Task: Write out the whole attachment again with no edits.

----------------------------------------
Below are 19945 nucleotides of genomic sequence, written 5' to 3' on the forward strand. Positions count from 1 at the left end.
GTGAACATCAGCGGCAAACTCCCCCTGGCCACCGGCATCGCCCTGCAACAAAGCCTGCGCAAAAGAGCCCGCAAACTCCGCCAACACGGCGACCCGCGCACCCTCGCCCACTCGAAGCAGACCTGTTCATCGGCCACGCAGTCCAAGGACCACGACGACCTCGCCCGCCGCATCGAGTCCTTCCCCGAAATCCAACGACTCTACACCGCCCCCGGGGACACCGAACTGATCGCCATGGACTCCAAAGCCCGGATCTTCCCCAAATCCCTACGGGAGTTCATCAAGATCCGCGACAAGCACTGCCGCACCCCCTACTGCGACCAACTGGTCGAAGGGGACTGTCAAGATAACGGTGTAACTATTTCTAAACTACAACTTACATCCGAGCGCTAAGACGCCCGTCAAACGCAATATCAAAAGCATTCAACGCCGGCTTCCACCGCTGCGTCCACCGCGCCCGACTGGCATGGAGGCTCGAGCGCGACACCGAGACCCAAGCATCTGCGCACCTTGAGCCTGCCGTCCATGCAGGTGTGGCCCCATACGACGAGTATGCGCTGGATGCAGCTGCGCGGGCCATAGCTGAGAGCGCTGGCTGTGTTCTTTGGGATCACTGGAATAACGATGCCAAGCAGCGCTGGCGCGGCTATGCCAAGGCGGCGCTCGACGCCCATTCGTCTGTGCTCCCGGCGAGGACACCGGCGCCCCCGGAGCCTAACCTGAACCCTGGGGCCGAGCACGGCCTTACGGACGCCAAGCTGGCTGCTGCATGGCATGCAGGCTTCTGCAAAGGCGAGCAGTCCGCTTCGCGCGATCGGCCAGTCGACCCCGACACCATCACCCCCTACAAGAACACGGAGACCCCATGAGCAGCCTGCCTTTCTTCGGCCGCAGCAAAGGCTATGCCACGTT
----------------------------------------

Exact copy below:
Below are 19945 nucleotides of genomic sequence, written 5' to 3' on the forward strand. Positions count from 1 at the left end.
GTGAACATCAGCGGCAAACTCCCCCTGGCCACCGGCATCGCCCTGCAACAAAGCCTGCGCAAAAGAGCCCGCAAACTCCGCCAACACGGCGACCCGCGCACCCTCGCCCACTCGAAGCAGACCTGTTCATCGGCCACGCAGTCCAAGGACCACGACGACCTCGCCCGCCGCATCGAGTCCTTCCCCGAAATCCAACGACTCTACACCGCCCCCGGGGACACCGAACTGATCGCCATGGACTCCAAAGCCCGGATCTTCCCCAAATCCCTACGGGAGTTCATCAAGATCCGCGACAAGCACTGCCGCACCCCCTACTGCGACCAACTGGTCGAAGGGGACTGTCAAGATAACGGTGTAACTATTTCTAAACTACAACTTACATCCGAGCGCTAAGACGCCCGTCAAACGCAATATCAAAAGCATTCAACGCCGGCTTCCACCGCTGCGTCCACCGCGCCCGACTGGCATGGAGGCTCGAGCGCGACACCGAGACCCAAGCATCTGCGCACCTTGAGCCTGCCGTCCATGCAGGTGTGGCCCCATACGACGAGTATGCGCTGGATGCAGCTGCGCGGGCCATAGCTGAGAGCGCTGGCTGTGTTCTTTGGGATCACTGGAATAACGATGCCAAGCAGCGCTGGCGCGGCTATGCCAAGGCGGCGCTCGACGCCCATTCGTCTGTGCTCCCGGCGAGGACACCGGCGCCCCCGGAGCCTAACCTGAACCCTGGGGCCGAGCACGGCCTTACGGACGCCAAGCTGGCTGCTGCATGGCATGCAGGCTTCTGCAAAGGCGAGCAGTCCGCTTCGCGCGATCGGCCAGTCGACCCCGACACCATCACCCCCTACAAGAACACGGAGACCCCATGAGCAGCCTGCCTTTCTTCGGCCGCAGCAAAGGCTATGCCACGTT